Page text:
Sales of small crossover and SUVs in Europe outperform the overall market again in 2020, but they fail to become Europe’s #2 segment due to a strong finish of the year by the compact car segment. Still, at just over 2 million sales, the small crossover class adds two full percentage points of market share to 16.8%.
The two best sellers lose share of the segment as new players continue to arrive and fragment the class. The Renault Captur maintains its top position, helped by the addition of a plug-in hybrid version which represented one in every four Captur registrations in the last two months of the year. In the fourth quarter, its nearest rival was the Peugeot 2008, just 1,700 sales behind in 2nd place. The 2008 came within 2,500 sales of the full year #2 spot of the Volkswagen T-Roc and knocked the Dacia Duster off the podium. The Duster saw its sales tumble 37% as it couldn’t keep up the momentum of its blockbuster 2019. The Hyundai Kona brilliantly jumps into the top-5, helped by the EV version which represents nearly 38% of its European sales. The Ford Puma lands in 6th place ahead of the Volkswagen T-Cross and Opel/Vauxhall Crossland X. The Seat Arona is under pressure from the Kia Niro, as the latter is up 36% to a new annual sales record, thanks to a take rate of nearly 40% of its EV version and another 23% for the Niro PHEV.
In its first full year of sales, the Skoda Kamiq lands just outside the top-10 with a market share of 3.8%, just ahead of the Citroën C3 Aircross which is due for a facelift in 2021. The Jeep Renegade and Fiat 500X can’t keep up with the rest of the class, but PHEV versions and a cabriolet of the 500X should help the models recover in 2021. The new generation Nissan Juke is up 23% and jumps to 15th place, while the Ford EcoSport sees its sales slow down to a trickle in Q4 at just over 2,000 per month, with its full-year figure down 61% due to cannibalization of the much better looking Puma. The Kia Xceed lands at #20 in its first full year of sales and outsold its sibling Kia Stonic in the last quarter. The MG ZS almost doubles its sales thanks to the electric version and the expansion into new markets, and it now outsells models like the Mitsubishi ASX and Honda HR-V.
Luxury brands have not stormed this class just yet like they have in the larger crossover classes, making up just 6.1% of the segment, down from 6.6% in 2019. Still only three models compete in this subsegment, of which the Audi Q2 manages to hold its top spot with sales down by 26%, giving it a 16th place overall. The Mini Countryman closes in but still loses share of the class at -20% to an overall 19th place. The next generation Countryman is set to grow into a larger segment as it will be sized similar to the BMW X1 with which it shares most of its underpinnings. The DS3 Crossback lands at #25 in its first full year of sales. The latter’s optional EV version had a take rate of 25% but total sales for the Crossback remain below 20,000 for the year.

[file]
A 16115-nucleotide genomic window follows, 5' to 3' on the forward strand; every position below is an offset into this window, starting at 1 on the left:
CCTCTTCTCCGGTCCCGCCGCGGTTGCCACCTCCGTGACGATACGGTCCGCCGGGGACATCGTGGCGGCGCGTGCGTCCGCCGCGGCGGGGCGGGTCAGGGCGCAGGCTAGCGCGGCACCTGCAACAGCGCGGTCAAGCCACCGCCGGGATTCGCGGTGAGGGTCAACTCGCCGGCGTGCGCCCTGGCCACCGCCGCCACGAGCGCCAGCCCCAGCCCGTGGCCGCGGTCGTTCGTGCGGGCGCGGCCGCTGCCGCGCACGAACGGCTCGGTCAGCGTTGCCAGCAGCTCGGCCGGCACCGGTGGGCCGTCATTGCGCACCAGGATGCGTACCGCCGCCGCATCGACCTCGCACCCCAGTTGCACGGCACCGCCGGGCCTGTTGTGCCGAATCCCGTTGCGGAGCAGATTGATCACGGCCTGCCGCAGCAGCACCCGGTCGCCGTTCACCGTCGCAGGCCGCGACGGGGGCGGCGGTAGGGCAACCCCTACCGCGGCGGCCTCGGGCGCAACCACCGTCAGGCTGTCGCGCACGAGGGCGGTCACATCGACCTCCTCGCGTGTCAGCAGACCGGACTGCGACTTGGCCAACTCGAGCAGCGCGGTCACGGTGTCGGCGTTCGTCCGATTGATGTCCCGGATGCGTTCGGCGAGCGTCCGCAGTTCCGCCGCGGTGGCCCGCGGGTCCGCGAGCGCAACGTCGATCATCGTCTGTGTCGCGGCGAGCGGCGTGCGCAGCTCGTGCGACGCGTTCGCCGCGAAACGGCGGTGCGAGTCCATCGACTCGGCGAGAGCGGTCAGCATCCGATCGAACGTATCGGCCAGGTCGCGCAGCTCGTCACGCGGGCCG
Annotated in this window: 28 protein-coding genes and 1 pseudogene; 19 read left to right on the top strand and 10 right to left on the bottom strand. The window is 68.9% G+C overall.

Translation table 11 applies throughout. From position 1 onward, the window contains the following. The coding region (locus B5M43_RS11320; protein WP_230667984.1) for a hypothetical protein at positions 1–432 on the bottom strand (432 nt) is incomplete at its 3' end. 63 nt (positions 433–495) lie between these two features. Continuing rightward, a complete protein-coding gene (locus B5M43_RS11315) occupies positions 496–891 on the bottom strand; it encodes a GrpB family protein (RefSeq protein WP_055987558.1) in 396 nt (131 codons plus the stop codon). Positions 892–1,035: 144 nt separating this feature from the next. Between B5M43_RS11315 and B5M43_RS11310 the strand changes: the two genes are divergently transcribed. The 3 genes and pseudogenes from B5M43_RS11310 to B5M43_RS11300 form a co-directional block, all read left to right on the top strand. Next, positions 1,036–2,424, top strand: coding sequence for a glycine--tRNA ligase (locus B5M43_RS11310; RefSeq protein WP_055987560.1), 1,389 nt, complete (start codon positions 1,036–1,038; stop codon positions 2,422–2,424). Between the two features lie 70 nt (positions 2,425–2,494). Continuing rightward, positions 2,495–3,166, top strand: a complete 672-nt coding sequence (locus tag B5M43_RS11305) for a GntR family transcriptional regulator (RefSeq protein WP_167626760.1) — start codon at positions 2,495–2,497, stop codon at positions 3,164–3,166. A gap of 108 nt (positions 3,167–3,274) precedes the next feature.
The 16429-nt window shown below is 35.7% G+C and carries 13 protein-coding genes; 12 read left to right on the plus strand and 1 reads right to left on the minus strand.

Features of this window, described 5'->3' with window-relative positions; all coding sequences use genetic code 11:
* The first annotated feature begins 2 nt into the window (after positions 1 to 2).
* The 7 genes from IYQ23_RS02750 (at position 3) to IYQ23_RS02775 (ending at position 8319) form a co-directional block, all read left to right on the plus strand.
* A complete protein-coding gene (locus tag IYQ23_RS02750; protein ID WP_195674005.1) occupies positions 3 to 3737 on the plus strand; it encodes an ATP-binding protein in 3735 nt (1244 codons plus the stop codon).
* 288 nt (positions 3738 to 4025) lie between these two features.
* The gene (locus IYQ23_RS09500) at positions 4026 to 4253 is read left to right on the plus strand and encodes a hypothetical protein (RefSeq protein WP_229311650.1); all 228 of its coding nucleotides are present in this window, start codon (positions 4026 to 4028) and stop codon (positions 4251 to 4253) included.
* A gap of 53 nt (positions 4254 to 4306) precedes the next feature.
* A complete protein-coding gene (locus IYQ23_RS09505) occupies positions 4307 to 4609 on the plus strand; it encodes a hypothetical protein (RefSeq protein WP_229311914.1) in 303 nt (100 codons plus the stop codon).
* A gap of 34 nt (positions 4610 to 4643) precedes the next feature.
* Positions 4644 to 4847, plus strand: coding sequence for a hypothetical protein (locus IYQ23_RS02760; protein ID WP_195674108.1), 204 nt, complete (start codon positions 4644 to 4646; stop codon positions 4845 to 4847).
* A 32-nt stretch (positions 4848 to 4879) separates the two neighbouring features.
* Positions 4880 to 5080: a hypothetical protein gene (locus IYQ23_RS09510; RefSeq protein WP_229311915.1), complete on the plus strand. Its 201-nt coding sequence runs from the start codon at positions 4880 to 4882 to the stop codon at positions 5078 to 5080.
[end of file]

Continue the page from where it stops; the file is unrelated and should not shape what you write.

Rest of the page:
In 2021, new entrants will continue to expand the segment, with the Toyota Yaris Cross arriving as well as a new generation Opel/Vauxhall Mokka, introducing the brand’s new design language. We’ll also see the arrival of some new Chinese electric crossovers like the JAC IEV7S and Seres 3, but it remains to be seen if they can come close to challenging the MG ZS or any of the established players.
|Small SUV segment||2020||2019||Change||2020 share||2019 share||2020-Q4|
|8||Opel/Vauxhall Crossland X||91.411||114.721||-20%||4,6%||4,9%||21.432|
|12||Citroën C3 Aircross||75.281||112.089||-33%||3,7%||4,8%||19.004|
|22||Citroën C4 Cactus||26.379||52.600||-50%||1,3%||2,3%||3.769|
Car sales statistics are from the following countries: Austria, Belgium, Cyprus, Czech Republic, Denmark, Estonia, Finland, France, Germany, Great Britain, Greece, Hungary, Iceland, Ireland, Italy, Latvia, Lithuania, Luxembourg, Netherlands, Norway, Poland, Portugal, Romania, Slovakia, Slovenia, Spain, Sweden, Switzerland.
Sources: Manufacturers, ANDC, JATO Dynamics.